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30

Checking TCP ports and multi-threading Your performance should be fine for a sequential program. Another way to check whether the TCP port is open is by just sending the initial SYN and wait for the ACK. That way, you don't have to do the complete TCP handshake. However, that also means that you have to implement that part of the TCP protocol yourself. Also,...


26

Networking You have done the classic thing that all people new to TCP do of assuming that whatever NetworkStream.Read gives you will be some meaningful chunk of data: this is not guaranteed, and only 'works' because you are sending tiny packages locally. Basically, if you want this to be a general-purpose and reusable system for sending discrete messages (i....


18

Design This is a very thin C like wrapper around sockets. In my opinion there are a lot of style changes that are need to make this good C++ or usable by modern C++ library. Main issues: Two phase construction Error Codes escape public interface (use exception) You member variables have state not related to the object after construction. Your use of ...


18

Networking Concerns I'm going to assume that stream is a NetworkStream in the Server. It is really really important that you understand that stuff which 'just happens to work' with a 'normal' stream, won't work with a NetworkStream, which also doesn't provide a 'complete' Stream implementation (being non-seeking and such it can't). Your code currently could ...


13

This is an ugly old pattern. Why don't just try the newer async/await? You already use Task in your tests anyway. In order to implement it the awaitable way you just need to use a different API, in this case AcceptTcpClientAsync and build everything on top of it. With the CancellationToken you can now better control the server. public class TcpServer : ...


13

This won't be comprehensive review/ramble, because I'm hungry; however, it is nice to see fairly comprehensive inline documentation on the public API! General Networking Commentary Because you asked if there are better ways of doing this, here is some high-level discussion that doesn't relate so much to your precise code. I've written code like this dozens ...


12

catch (Exception) { Reconnect(); } The same pattern can be found in almost every method. Are you not interested in what happened? No logging or anything? Just ignore the exception? _pingTimer = new Timer { Interval = 2000 }; Thread.Sleep(500); Hardcoded numbers? No settings? What if this won't work and you have to tune it? You'll have to update all ...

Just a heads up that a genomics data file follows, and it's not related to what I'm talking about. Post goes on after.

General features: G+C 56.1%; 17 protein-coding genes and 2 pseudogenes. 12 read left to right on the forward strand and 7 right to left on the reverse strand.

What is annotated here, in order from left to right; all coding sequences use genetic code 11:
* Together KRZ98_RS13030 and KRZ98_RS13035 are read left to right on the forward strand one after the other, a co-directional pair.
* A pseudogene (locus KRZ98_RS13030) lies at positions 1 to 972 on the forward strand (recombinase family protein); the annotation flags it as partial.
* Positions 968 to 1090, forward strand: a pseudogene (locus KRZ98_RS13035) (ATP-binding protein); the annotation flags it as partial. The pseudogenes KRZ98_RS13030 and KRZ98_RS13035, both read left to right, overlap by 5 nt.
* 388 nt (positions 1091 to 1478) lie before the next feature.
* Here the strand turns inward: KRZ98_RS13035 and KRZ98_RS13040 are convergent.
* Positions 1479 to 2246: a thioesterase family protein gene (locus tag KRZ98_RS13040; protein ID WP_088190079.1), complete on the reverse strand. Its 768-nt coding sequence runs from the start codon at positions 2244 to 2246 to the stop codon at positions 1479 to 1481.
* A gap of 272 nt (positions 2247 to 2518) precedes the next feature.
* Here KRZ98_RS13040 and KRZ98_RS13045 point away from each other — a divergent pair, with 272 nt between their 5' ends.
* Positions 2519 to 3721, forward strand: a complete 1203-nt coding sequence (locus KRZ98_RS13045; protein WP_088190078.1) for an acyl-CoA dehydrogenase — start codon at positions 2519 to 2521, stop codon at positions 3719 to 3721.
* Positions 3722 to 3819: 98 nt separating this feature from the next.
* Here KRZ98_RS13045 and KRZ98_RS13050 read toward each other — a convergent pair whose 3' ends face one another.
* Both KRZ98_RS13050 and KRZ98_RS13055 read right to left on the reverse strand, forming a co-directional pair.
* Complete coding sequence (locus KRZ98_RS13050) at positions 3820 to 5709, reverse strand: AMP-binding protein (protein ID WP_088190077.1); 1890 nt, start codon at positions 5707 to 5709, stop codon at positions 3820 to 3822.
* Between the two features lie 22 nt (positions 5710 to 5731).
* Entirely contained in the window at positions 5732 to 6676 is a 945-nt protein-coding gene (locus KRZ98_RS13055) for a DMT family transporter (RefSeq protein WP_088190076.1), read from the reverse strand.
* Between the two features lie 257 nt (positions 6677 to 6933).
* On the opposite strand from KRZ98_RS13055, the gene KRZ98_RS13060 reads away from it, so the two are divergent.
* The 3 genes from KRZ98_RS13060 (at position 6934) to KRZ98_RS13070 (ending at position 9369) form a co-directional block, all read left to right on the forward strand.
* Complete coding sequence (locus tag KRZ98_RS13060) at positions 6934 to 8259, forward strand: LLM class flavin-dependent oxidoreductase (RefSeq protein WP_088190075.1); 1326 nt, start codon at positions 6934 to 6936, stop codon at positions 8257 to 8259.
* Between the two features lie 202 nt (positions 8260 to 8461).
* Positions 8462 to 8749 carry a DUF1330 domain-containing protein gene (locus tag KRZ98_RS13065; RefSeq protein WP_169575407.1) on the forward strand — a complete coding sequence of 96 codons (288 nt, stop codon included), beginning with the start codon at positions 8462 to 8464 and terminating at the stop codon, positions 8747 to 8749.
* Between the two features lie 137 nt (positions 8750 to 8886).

11

A few notes: As Jamal noted in the comments, your definitions of STDIN and STDOUT are somewhat useless. You can see here that using the given STDIN_FILENO and STDOUT_FILENO are already given those values. To counter your claim in the comments that they help readability, I would argue that they actually clutter up your code and should be removed. Declaring ...


10

Are you sure that &(int) { 1 } does what you want it to do? I'm not sure it does. Using malloc()/strcpy() is probably better handled with strdup() (which you've used elsewhere, so you're already okay with that). In webserver_handle_connection, you're using malloc() to allocate space for an unsigned long. Why? Declare a normal local variable, and pass ...


10

Review This review handles readability metrics and C# conventions only and should provide insights to reach some of your goals. Goals: learn C#, improve coding style, create good to read code There are a couple of variants how to name instance variables. The most common one is to use an underscore as prefix and camel-case the name; _client, _listener, ...


9

There are a number of things in here which could be a problem, and a number of other things which are a problem.... Ephemerals First up, you may just be running in to resource limitations. A TCP based computer has just 64K ports available for sockets. The first 1K are reserved for root, and the remainder are available for programs. You may think you have >...


9

Detect closed connection 1 select promises that a read wouldn't block. This is a case when there are data, but this is also a case that the remote end is closed. In this case read immediately returns 0. Without testing for len > 0 in transfer end up in an infinite empty select/read cycle. Detect closed connection 2 The remote may close connection while ...


9

apart from what @t3chb0t has recommended, Reconnect should implement something like exponential back off or at least increase the sleep time also your IsConnected login can be improved TcpClient has a Connected property which you should check first. you only need to use Send to check for half dead connections which can either be handled with your Ping timer ...


8

Not much to comment on, this program is pretty straightforward. A few notes: The user of the client has a lot of information to input. fprintf(stderr, "Usage: %s <Server IP> <Server Port> <Iterations> <Gap>\n", argv[0]); The more the user has to enter, the steeper the initial learning curve to use the program is. ...


8

Being that both Timer and SimpleTcpClient implement IDisposable, your class should also implement IDisposable and follow the disposable pattern. Do not call Initialize from your constructor. Constructors are for initializing state, not starting processing. Your calling code should call the constructor and then call Initialize. It would be handy if you ...